All you have to do is look at the blocking between channels and lack of immediate picture lock with Comcast to know somethings not right. Its called tilling and Cable is loaded with it!
Then look at the clarity on facial features. Thats the easiest to dissern better HD. dont look at colors
 

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Discussion Starter · #9 ·
January 31, 2008, 1:15 p.m.

Rally for Romney
Conservatives need to act now, before it is too late.

By Mark R. Levin

I have spent nearly four decades in the conservative movement â€" from precinct worker to the Reagan White House. I campaigned for Reagan in 1976 and 1980. I served in several top positions during the Reagan administration, including chief of staff to Attorney General Edwin Meese. I have been an active conservative when conservatism was not in high favor.

I remember in 1976, as a 19-year-old in Pennsylvania working the polls for Reagan against the sitting Republican president, Gerald Ford, I was demeaned for supporting a candidate who was said to be an extremist B-actor who couldn’t win a general election, and opposing a sitting president. And at the time Reagan wasn’t even on the ballot in Pennsylvania because he decided to focus his limited resources on other states. I tried to convince voter after voter to write-in Reagan’s name on the ballot. In the end, Reagan received about five percent of the Republican vote as a write-in candidate.

Of course, Reagan lost the nomination to Ford by the narrowest of margins. Ford went on to lose to a little-known ex-governor from Georgia, Jimmy Carter. But the Reagan Revolution became stronger, not weaker, as a result. And the rest is history.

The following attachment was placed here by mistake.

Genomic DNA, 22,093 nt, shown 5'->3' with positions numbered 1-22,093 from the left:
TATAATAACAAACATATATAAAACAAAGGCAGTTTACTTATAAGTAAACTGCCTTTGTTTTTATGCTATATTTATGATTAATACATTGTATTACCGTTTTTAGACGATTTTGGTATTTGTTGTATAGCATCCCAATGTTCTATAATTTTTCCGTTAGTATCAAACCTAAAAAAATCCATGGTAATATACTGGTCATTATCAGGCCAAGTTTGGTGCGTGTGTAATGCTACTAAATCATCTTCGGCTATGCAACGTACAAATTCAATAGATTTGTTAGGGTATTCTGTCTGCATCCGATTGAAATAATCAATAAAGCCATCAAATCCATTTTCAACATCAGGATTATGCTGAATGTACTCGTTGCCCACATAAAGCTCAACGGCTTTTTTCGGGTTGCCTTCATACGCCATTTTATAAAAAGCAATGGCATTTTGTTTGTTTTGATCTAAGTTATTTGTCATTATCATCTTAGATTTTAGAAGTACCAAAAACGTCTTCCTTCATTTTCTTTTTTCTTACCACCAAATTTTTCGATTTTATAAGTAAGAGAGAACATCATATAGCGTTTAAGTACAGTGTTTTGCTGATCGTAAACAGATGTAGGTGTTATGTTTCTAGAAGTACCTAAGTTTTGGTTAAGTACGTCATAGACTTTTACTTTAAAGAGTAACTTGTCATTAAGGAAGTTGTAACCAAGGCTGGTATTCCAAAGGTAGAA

I don’t pretend to speak for President Reagan or all conservatives. I speak for myself. But I watched the Republican debate last night, which was held at the Reagan library, and I have to say that I fear a McCain candidacy. He would be an exceedingly poor choice as the Republican nominee for president.

Let’s get the largely unspoken part of this out the way first. McCain is an intemperate, stubborn individual, much like Hillary Clinton. These are not good qualities to have in a president. As I watched him last night, I could see his personal contempt for Mitt Romney roiling under the surface. And why? Because Romney ran campaign ads that challenged McCain’s record? Is this the first campaign in which an opponent has run ads questioning another candidate’s record? That’s par for the course. To the best of my knowledge, Romney’s ads have not been personal. He has not even mentioned the Keating-Five to counter McCain's cheap shots. But the same cannot be said of McCain’s comments about Romney.